Google, Virgin America Gives Fliers Free Chromebooks
The lustre of traveling via airplane has been lost in the past few years. Paying to check bags is a pain, you’re lucky if you even get those generic salty peanuts during the flight (and if you do, I’m sure you’ll have to swap your left or right incisor to acquire the peanuts), the TSA grope-a-thon, the seats haven’t gotten any roomier, and you can’t even play with electronics while in transit. It’s the epitome of the best and worst of technology’s spoils in the 21st century.
Fortunately for Alec Baldwin and the rest of us, Google and Virgin America airlines have partnered to provide free Chromebooks for passengers to use during their flights. And yes, that means you get free in-flight Wi-Fi as well. Louis Gray, the Google+ Product Marketing Manager, posted about the deal yesterday from his account:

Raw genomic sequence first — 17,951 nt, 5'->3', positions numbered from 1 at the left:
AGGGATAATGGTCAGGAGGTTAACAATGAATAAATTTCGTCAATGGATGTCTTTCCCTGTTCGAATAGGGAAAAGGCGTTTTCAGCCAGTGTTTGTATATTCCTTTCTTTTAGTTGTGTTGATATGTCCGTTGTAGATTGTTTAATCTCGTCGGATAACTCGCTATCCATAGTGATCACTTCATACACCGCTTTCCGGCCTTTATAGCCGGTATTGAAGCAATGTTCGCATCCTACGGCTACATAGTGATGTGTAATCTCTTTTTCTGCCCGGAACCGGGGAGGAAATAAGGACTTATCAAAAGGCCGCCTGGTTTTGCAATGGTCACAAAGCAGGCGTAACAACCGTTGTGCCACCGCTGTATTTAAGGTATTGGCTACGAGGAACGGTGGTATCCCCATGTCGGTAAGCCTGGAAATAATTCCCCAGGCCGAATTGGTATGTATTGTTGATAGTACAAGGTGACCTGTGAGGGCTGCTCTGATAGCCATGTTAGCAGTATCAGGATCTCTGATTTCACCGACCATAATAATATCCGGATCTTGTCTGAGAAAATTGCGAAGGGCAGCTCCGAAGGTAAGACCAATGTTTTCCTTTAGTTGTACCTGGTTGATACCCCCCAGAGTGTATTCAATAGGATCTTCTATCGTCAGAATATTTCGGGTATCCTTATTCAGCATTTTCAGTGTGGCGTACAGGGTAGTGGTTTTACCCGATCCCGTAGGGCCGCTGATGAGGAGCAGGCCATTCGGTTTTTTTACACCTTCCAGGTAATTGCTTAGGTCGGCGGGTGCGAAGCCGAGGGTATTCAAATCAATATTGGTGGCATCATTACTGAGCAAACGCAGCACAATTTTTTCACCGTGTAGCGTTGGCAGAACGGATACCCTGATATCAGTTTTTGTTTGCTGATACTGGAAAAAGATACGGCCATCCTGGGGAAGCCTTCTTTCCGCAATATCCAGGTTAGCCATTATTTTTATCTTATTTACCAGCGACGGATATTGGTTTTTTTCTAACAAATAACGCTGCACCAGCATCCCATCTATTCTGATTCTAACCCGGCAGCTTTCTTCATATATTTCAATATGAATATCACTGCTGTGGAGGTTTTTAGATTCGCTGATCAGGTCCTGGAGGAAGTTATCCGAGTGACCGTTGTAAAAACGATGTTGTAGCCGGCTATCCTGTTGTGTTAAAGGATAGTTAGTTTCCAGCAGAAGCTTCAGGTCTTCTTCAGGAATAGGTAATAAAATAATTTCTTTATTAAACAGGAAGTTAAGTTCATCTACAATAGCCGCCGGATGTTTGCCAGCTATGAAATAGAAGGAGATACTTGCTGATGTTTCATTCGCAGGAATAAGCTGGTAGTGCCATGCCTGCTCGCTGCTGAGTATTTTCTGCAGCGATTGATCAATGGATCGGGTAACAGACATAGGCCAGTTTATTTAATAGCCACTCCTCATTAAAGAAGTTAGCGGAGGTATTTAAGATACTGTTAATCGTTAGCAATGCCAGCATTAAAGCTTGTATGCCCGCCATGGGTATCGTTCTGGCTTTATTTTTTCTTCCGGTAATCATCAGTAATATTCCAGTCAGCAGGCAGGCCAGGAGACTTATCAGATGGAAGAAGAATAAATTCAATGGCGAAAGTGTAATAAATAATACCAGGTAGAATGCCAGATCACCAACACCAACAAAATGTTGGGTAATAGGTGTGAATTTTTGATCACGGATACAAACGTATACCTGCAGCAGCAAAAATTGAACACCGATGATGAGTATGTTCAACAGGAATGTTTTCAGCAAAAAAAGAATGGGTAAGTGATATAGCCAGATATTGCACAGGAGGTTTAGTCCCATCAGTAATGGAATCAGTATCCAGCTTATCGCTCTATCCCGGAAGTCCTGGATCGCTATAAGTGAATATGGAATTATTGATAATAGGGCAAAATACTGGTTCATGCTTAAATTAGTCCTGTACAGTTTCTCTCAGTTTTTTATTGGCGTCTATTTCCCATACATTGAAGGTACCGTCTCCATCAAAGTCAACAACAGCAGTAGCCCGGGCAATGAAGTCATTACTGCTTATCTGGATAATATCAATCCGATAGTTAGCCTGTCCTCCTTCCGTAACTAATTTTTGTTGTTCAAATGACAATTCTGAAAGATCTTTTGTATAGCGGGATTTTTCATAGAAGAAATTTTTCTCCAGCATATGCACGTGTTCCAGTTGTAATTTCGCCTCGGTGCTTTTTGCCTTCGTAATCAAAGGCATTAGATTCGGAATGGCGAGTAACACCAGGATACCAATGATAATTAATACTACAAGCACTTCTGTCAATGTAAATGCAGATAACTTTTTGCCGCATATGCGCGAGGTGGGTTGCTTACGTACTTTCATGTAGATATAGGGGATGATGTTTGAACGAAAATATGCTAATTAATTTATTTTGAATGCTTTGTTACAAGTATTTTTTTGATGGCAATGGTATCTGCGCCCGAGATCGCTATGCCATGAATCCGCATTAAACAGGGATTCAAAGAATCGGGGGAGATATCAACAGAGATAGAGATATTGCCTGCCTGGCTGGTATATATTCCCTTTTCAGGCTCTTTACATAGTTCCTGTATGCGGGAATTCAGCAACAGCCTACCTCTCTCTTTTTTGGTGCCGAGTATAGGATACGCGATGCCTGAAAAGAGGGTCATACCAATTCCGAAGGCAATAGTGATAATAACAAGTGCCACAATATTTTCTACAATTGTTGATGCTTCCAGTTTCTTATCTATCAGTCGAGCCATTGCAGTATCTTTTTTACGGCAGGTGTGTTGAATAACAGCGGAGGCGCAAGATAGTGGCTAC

The response was pretty positive in the comments section of his post, but then again, who’s going to complain about getting to use netbooks and Wi-Fi during a flight for free? Don’t get too excited about the free Chromebook because you do have to give it back once your flight lands. Google might be cool, but they’re not Uncle-Scrooge-at-the-end-of-A-Christmas-Carol cool. Still, this is a pretty fantastic deal although it does have its limitations. For now, the only Chrome Zones, as they’re calling the locations from which you can borrow a Chromebook, are located in Chicago (ORD), San Francisco, Boston, New York (JFK), and Dallas-Fort Worth. Additionally, the offer is only valid through January 15 so get going somewhere soon if you wanna take advantage of the free Internet and Chromebook. One lingering question that will remain after the 15th of January is: now that its been demonstrated that using Wi-Fi on an airplane doesn’t cause Jerry Bruckheimer-levels of catastrophe, will airlines be more likely to let people use their electronic devices during flights? Since almost all airlines are trying to make flying as uncomfortable as possible, my Spidey Sense is telling me no.